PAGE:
Why did you quit the whole digital painting thing?

So, why did I all of a sudden stop painting digitally and go back to analogue artwork? So it all begins back in the 90’s. I did my A level in art and design with oil pastels, soft pastels and graphite pencils. I didn’t regard myself as a painter or someone who was really able to paint.

In my degree course I was encouraged (*cough* forced*cough*) to use watercolours, gouache, acrylics and oils.
My foray into watercolours was nothing short of disastrous, and my attempts with both gouache and acrylics made the 2019 Brexit negotiation seem like a roaring success, but with oils I found something I could really play with and with a little help from Bob Ross on our newly installed cable tv I reinvented myself as an oil painter, with a developing skill for coloured pencils.

So roll around the months after graduation, oil painting and doing my own thing I joined a very old online art gallery called Elfwood. I continued with the oil painting for a while before getting tired of a) the smell of turps b) The drying time and the creeping feeling that I wasn’t hitting the right notes with my artwork I decided to completely re-invent myself as a pencil artist and work pretty much exclusively in graphite pencils.

Early oil painting on canvas panel.

For 3 years my pencil work was regarded amongst the highest quality on Elfwood and I was regarded by my peers as being one of the best on Elfwood with the media (a view I did not really share).

My final swansong with graphite before I went fully digital in 2003.

But again, the feeling was there that I needed to grow and in 2003, after the release of my biggest ever pencil piece I laid down the graphite and picked up a graphics tablet.

Tutored by my friend Mizhak, I learned how to paint digitally, with raw images coming out in a steady flow, utilizing basic 3d programs with photoshop to create images and things got a little nuts after that.

One of my first images after going fully digital, the figure was rendered in 3d tools and the rest was painted by hand.

In the following 14 or so years I was published, shortlisted for numerous art awards, exhibited on several occasions, had books released of my work, commissioned for book and CD covers globally. My work was known, and seen, globally by enough people to have a few moments of recognition on the street. Yet there was a growing feeling of unrest inside me that I could not settle.

You see, by the end my digital paintings were so complex that I needed to arrange a model, photograph them, draw them all out in terms of an idea and then sit down and paint them for over 100 hours. My images were getting more and more complex, with elements, settings and and extra-ordinarily long creation time and in the end – the paintings never really existed.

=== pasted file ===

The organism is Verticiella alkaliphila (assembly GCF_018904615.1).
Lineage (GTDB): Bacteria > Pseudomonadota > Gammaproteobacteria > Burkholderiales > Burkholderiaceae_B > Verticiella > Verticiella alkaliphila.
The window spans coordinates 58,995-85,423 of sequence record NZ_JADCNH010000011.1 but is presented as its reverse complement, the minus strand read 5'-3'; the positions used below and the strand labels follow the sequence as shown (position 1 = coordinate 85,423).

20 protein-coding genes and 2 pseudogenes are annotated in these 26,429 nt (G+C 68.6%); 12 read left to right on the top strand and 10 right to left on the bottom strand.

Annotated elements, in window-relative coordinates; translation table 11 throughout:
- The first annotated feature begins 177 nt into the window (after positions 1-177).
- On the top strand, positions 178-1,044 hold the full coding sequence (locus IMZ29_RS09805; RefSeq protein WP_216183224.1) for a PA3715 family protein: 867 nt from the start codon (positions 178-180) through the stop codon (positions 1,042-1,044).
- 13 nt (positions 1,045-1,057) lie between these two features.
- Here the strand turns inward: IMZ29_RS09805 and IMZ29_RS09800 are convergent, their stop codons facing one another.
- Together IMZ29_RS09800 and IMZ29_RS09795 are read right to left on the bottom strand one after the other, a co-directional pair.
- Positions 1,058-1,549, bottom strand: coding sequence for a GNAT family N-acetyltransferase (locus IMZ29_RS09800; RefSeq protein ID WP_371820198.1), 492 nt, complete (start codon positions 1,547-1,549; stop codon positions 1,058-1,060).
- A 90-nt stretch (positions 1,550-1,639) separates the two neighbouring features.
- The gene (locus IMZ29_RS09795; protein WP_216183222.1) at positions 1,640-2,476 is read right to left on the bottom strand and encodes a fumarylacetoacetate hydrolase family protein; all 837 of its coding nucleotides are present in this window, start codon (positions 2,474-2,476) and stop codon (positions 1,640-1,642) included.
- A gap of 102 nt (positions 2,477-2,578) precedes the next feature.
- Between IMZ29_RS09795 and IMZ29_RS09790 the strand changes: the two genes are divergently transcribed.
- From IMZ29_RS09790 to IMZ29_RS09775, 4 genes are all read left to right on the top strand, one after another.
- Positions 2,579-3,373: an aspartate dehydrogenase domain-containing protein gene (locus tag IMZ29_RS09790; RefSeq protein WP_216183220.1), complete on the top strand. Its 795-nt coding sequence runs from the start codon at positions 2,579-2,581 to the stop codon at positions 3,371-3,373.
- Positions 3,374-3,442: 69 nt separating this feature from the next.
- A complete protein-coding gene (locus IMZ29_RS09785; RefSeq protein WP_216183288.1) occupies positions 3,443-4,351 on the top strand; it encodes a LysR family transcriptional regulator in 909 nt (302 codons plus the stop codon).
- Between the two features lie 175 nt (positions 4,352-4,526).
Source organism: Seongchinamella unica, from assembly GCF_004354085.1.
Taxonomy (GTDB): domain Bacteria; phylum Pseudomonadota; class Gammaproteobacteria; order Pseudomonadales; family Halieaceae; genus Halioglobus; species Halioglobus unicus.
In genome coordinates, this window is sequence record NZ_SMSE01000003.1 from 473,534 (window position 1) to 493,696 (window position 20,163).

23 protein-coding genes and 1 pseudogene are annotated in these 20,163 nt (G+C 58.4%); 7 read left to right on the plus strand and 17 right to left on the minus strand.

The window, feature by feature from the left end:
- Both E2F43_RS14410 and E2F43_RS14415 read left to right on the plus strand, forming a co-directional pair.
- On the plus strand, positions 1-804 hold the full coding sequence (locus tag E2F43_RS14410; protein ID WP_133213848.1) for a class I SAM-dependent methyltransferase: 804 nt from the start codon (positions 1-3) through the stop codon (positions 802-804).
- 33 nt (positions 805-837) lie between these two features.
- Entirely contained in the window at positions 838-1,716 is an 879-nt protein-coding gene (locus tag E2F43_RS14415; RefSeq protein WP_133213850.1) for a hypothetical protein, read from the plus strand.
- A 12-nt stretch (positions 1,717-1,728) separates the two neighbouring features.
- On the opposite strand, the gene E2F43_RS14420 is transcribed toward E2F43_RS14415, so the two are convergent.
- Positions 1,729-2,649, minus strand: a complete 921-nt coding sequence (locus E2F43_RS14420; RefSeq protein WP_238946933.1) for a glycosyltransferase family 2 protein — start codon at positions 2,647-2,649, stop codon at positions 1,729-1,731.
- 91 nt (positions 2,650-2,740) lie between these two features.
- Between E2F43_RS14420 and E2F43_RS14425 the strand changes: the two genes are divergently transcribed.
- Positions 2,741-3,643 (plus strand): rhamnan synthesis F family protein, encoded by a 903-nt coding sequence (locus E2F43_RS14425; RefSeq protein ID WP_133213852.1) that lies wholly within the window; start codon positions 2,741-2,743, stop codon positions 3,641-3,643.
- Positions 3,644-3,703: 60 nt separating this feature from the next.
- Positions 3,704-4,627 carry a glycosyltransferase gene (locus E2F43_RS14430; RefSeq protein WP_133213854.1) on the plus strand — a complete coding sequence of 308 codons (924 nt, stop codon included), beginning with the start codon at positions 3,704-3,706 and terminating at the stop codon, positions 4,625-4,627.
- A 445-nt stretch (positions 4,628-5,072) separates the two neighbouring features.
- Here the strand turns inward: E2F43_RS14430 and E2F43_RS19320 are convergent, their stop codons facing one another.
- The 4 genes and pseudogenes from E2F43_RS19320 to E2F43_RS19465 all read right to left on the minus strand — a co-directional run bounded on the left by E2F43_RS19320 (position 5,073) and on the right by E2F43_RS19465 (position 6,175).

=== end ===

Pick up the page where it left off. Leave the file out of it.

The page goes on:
It clicked on me one day, I was sinking SO many hours into these images that just did not exist in the real world – a print is merely a recreation of the digital file, the digital file could vanish in an instant with a dead hard drive. I uploaded images to the internet, but I had blown up many PC’s, laptops and was on my 2nd Mac. So many original files that had been burned to backup media had just gotten lost, old hard drives gone. Websites got shut down and with them went the only record of some of my artworks and it sunk in.

I had spent so many years creating pretty ether.

And by god it depressed me.

I was very well known and highly regarded for my digital work and yet at that time it was nothing more than a series of intricately woven 1’s and 0’s.

and I just stopped.

I was already frustrated by my digital painting work, the time consuming nature took me away from my wife and daughter and this was a tipping point for me and in 2017 I finished the last few digital paintings I had promised and lay down the graphics tablet.

One of my final pieces painted digitally, this took almost a year to complete.

It took a while for me to get my sh*t together again after that, I bought an airbrush hoping that the challenge of that would re-ignite my spark – except within 3 pieces it ceased to be a challenge. I went back to oils for a bit, but was met with the same long drying time and reek of turps. I was creatively broken and thought, genuinely, that I was done – I peaked early had a good run and now will quietly fade into obscurity.

My first ever attempt with an airbrush.

Then one day I was watching Youtube and some videos by German artist Laovaan came on and it showed watercolour being used in a way that I had never tried to use it, embracing the unpredictability of it all and using it to your advantage.

A few weeks of studying later I gave it a whirl and produced a watercolour portrait that had everyone suddenly sitting up and taking notice of what I was doing again, I did another, and another, about 12 or 13 in total. Some were huge successes, some were quietly dropped into a bin and never saw the light of day.

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My first trial with the watercolour “bloom” style I used for a while.

By now I was already starting to watch different tutorials on youtube, I dug up my old Karismacolour pencils and started doodling some old children’s book characters (that is something for a different post…) I bought some Prismacolor Premier pencils and just stumbled forward until… well here we are.

So the TL:DR version
I stopped digital painting due to a combination of crisis of confidence, coupled with an existential crisis that my artwork didn’t “exist”. Now I colour things in with pencils and I couldn’t be happier.